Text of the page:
I am a cold, grey, stony beach

in the south of England.

Low clouds

sleep above

all the sea carries

and leaves behind

for birds

and others.

I hear you walking

over pebbles and stones

the soft clink and scrape

of shingles

equal to your weight.

I even see

your thinking




If this is what I am

then what is my purpose?

To remain the same as I always was?

Impatient still beach,

witness to plunging and surging

waiting at the edge

weathering reaction

I remain


yet altered.


Inviting the waves,

I beckon my nothingness.

I ask for nothing.

I just am.

I accommodate seaweeds,

dead fish, coke cans, smashed up bits of shell,

endless snows of polystyrene in tangled nets

and all things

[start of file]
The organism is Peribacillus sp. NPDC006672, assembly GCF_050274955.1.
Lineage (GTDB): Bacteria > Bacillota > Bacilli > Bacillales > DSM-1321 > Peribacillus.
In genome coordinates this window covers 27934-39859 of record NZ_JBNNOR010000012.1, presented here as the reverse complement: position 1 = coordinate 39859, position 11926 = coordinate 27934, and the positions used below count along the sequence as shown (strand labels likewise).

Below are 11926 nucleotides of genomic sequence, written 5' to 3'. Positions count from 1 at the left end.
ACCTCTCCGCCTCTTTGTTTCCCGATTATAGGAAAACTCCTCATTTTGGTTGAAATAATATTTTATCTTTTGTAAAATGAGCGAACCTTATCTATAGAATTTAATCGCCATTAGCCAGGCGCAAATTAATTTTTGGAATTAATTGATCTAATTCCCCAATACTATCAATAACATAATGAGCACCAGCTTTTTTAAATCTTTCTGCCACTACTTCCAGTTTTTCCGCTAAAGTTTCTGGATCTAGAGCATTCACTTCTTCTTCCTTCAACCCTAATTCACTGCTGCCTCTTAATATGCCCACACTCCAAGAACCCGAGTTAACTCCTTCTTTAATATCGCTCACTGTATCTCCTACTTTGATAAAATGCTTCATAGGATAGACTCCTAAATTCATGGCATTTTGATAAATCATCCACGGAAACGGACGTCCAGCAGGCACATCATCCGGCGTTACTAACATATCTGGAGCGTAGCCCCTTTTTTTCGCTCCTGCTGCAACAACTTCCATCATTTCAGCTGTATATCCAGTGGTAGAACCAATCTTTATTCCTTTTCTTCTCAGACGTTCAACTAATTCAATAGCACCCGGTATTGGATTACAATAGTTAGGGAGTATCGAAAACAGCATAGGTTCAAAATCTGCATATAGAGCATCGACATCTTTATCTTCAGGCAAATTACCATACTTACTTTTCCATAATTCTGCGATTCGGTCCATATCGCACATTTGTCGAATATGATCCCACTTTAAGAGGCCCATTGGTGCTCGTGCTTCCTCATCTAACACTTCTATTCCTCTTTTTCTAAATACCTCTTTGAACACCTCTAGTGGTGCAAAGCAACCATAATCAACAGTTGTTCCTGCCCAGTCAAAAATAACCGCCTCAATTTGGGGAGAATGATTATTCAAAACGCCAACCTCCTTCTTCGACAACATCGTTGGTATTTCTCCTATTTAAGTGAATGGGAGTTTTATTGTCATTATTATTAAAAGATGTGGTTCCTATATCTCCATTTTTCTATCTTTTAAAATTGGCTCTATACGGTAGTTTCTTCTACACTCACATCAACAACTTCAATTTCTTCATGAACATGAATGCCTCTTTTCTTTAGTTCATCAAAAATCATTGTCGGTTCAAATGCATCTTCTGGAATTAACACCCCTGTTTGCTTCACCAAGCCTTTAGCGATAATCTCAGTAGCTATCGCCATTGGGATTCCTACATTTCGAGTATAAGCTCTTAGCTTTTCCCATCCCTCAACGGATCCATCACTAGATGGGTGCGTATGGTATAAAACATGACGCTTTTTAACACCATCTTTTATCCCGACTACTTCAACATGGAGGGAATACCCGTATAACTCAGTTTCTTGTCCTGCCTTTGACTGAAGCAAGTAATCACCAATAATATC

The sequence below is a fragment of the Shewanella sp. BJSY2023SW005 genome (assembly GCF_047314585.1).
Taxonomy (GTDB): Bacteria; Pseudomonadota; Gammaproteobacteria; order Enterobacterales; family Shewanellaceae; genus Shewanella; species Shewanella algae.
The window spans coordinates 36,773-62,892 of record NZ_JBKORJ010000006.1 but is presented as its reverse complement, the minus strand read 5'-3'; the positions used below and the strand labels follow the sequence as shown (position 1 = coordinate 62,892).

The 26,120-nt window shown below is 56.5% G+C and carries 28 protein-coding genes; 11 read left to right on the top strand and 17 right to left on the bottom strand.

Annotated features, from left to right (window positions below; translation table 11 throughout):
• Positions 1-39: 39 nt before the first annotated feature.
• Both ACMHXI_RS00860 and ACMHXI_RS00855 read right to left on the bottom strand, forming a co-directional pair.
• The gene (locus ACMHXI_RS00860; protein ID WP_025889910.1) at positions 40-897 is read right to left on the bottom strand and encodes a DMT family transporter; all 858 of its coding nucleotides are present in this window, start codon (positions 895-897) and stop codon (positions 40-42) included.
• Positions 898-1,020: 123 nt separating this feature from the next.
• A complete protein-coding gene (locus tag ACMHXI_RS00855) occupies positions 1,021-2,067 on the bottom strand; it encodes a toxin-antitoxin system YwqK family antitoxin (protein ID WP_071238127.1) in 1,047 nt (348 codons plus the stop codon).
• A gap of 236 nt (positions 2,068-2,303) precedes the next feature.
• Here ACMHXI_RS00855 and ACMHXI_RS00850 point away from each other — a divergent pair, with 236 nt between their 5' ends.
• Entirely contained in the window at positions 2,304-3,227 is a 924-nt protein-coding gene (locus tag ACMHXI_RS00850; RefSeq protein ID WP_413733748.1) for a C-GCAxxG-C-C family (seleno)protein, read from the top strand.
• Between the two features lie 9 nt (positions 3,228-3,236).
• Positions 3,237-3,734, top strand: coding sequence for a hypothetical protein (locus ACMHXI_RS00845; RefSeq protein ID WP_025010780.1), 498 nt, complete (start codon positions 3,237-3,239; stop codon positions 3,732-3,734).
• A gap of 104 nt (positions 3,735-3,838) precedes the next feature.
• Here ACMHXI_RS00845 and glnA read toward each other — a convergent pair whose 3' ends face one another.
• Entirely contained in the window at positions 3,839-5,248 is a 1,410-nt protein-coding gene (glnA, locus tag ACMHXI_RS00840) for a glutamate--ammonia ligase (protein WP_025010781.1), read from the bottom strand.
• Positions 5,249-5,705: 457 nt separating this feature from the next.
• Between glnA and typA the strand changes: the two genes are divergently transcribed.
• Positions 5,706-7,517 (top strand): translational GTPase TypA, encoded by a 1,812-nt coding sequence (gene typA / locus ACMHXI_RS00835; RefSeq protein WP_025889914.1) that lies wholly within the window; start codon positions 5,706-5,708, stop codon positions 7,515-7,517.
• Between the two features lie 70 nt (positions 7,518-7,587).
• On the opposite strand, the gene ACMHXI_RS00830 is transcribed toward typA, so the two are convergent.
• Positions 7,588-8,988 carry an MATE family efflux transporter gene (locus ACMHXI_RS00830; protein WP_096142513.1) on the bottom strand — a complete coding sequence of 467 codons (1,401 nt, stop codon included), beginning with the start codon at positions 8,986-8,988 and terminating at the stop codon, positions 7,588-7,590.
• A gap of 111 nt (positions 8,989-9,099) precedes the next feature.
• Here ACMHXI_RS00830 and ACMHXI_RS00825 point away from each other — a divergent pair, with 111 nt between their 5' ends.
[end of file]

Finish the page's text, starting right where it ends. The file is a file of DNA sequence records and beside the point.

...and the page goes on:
drifted from the deep

on my gentle,

cold, shore.

I will ask nothing of you,

expect nothing.

If emptiness is disappointing

remember it is transient.

The beach is calm;

the lonely beach

just is.


I could have gone to the mountain,

much preferring

the winds over oceans and seagulls’ squall

to that of another

sucking and tugging

at my breasts;

new teeth grinding –

dreading birth as much as death

placenta severed,

belonging nowhere.

I could have gone to the mountain

and prayed

at Sylvia’s shredded



But here my peace

is punctuated

by waves of turquoise

gentle lapping,

the swell of violent storms –


I can do nothing about,

but wait for shape

to very slowly change.


My beach is an orphanage

for drifters,

all broken things.

Worn down by the relentless surf

we ask nothing of each other.

We just are.